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April 24, 2014 12:25 am
Last month, I was asked what I thought was the greatest challenge to the progress of women to senior positions in the workplace.
Are there still challenges? After all, women are being appointed to board positions in ever increasing numbers. Since 2010, when a group of us assembled under Helena Morrissey’s leadership to form the steering committee of the 30% Club, the number of female-free FTSE 100 boards has fallen from 21 to one. But there are still challenges, starting with the need to boost the paltry number of women in senior executive positions. The only way to do that is to overcome the biggest hurdle of all – unconscious bias.
The Davies report in 2011 articulated four key reasons for including more women at senior levels, both executive and non-executive. Three of them were: accessing the widest talent pool (this is the single biggest reason for including women); being more responsive to the market (women make up the largest proportion of decision makers when it comes to spending money, so this is a no-brainer); and achieving better governance (for which read, get rid of groupthink by a bunch of middle class men, which the addition of women in sufficient numbers does instantly). It also cited improving performance. I am never convinced about this in its own right, as I have seen no evidence that leads me to believe talented women can affect performance better than talented men. There is probably a performance effect as well, but in my opinion it comes as a result of the other three, not independently of them.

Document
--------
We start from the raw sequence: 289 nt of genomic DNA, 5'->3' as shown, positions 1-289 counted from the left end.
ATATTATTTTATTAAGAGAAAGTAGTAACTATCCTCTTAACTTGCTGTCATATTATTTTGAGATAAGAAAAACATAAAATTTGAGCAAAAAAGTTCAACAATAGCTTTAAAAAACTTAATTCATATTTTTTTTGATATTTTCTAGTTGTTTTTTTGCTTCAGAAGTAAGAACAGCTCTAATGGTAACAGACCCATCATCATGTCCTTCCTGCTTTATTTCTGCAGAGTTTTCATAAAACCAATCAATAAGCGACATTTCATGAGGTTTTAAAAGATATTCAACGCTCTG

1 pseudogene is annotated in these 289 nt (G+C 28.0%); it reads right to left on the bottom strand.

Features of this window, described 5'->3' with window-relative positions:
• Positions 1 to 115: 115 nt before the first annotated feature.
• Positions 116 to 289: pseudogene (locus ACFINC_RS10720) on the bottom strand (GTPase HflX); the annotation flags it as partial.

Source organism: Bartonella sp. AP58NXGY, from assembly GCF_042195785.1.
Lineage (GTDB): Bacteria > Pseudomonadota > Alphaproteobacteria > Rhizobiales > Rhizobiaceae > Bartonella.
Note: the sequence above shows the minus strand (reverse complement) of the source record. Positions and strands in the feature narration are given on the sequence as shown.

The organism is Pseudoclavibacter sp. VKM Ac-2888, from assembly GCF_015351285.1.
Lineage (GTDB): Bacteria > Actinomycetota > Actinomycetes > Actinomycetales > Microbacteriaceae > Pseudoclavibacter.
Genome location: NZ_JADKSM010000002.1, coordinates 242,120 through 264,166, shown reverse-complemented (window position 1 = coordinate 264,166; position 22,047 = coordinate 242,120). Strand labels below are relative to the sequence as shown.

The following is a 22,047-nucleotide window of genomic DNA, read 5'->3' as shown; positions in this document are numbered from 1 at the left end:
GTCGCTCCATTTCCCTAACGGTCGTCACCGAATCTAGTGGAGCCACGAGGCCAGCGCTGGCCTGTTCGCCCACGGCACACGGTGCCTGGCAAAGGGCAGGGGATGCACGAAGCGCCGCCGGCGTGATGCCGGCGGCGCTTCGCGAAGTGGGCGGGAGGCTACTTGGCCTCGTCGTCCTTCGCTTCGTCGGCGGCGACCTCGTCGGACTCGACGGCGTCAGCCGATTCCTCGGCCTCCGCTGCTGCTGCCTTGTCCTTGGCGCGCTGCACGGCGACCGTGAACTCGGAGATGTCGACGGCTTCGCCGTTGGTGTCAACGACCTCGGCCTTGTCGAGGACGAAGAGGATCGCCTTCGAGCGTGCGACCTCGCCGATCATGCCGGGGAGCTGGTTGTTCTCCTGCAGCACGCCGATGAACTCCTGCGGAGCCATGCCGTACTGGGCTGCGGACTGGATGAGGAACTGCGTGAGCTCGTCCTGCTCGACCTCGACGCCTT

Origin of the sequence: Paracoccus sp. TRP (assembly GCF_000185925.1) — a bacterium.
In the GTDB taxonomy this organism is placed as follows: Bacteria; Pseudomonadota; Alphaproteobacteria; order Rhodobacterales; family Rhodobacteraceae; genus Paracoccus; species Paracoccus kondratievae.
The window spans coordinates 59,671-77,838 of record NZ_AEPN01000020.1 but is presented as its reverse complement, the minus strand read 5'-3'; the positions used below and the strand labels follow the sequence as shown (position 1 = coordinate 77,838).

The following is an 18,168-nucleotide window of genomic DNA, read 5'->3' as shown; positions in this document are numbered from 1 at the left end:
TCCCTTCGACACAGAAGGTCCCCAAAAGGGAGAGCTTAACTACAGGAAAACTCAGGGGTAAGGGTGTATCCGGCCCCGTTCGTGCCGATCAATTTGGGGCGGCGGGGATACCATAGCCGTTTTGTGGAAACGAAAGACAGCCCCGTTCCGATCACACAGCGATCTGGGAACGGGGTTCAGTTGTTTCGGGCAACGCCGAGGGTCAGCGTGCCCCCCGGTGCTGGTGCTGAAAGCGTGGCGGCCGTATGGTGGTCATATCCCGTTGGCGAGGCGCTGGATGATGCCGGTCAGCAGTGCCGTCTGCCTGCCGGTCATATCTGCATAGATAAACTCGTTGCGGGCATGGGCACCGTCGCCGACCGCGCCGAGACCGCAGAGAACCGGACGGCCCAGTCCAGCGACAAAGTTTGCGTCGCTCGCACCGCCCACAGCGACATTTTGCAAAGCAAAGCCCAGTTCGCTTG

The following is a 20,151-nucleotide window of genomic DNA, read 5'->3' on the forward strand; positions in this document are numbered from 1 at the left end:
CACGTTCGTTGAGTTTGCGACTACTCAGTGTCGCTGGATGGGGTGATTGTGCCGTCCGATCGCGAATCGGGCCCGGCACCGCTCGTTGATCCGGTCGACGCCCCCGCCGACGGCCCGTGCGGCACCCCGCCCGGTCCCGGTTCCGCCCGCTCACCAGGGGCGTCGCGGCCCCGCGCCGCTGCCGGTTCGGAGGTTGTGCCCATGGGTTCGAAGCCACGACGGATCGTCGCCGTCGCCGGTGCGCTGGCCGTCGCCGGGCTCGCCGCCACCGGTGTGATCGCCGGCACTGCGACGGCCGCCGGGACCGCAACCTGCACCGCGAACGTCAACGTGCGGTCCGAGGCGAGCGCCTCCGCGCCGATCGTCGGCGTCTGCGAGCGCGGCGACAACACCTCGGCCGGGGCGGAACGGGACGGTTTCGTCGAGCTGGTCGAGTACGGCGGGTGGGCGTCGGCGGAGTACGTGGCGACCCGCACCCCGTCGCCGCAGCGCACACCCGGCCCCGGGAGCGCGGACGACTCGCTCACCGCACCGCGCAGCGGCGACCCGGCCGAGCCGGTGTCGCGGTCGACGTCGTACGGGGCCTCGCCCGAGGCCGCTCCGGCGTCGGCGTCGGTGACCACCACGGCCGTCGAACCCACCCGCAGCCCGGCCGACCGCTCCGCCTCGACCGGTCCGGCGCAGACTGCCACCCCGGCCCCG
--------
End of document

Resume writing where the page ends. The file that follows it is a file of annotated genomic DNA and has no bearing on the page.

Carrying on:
So, for three reasons at least, I and Lord Davies agree that women at senior levels in the workplace are A Good Thing. But how to get rid of the unconscious bias that keeps them out? In my opinion we need to educate Richard – shall we call him – at every age and every stage to make sure he values the contribution women can make in the workplace and does his best to encourage their advancement.
If Richard is a chairman, then the best person to educate him is another chairman. Peer advocates, I would say, are far more powerful than any legislation.
Educating Richard becomes harder when you move into the senior executive ranks. A male chief executive is probably 40-something, has worked for longer than 20 years, been very successful and chances are that most of the women he has worked with along the way will have been in administrative jobs. Here, I would prescribe a fivefold solution (see panel below).
Before he becomes chief executive, Richard should be educated by his girlfriend/wife. Future business leaders in their 30s are often dating or married to other future business leaders in their 30s. Make sure he meets your girlfriends, hears about their careers, sees that they add value. And then race him to the top. Working for a female boss – whether it be Olivia Garfield with more than 5,000 employees or tech entrepreneur Kathryn Parsons at Decoded with fewer than 50 – is a good way to educate him.
There is only one person I can think of more powerful than a female chief executive in this quest of ours – the mother. To be honest, once Richard is past secondary school, we are all perilously close to having lost the battle to educate him.
The good news is that the younger Richard, these days, will be educated by the legions of working mothers who are heads of their households. More than 2.2m – not quite one in three – working mums are now breadwinners, a number that has almost doubled since my youngest son was born 15 years ago.
Motherhood has prompted me to reconsider a few important things about running an equal opportunity household. I used to believe strongly in single-sex education, but raising three boys has taught me that if you want to prepare boys for equality in the workplace, coeducation is a much better idea.
After all, as Anthony Seldon, master of Wellington College and a passionate advocate for coeducation, says, “life is coeducational”.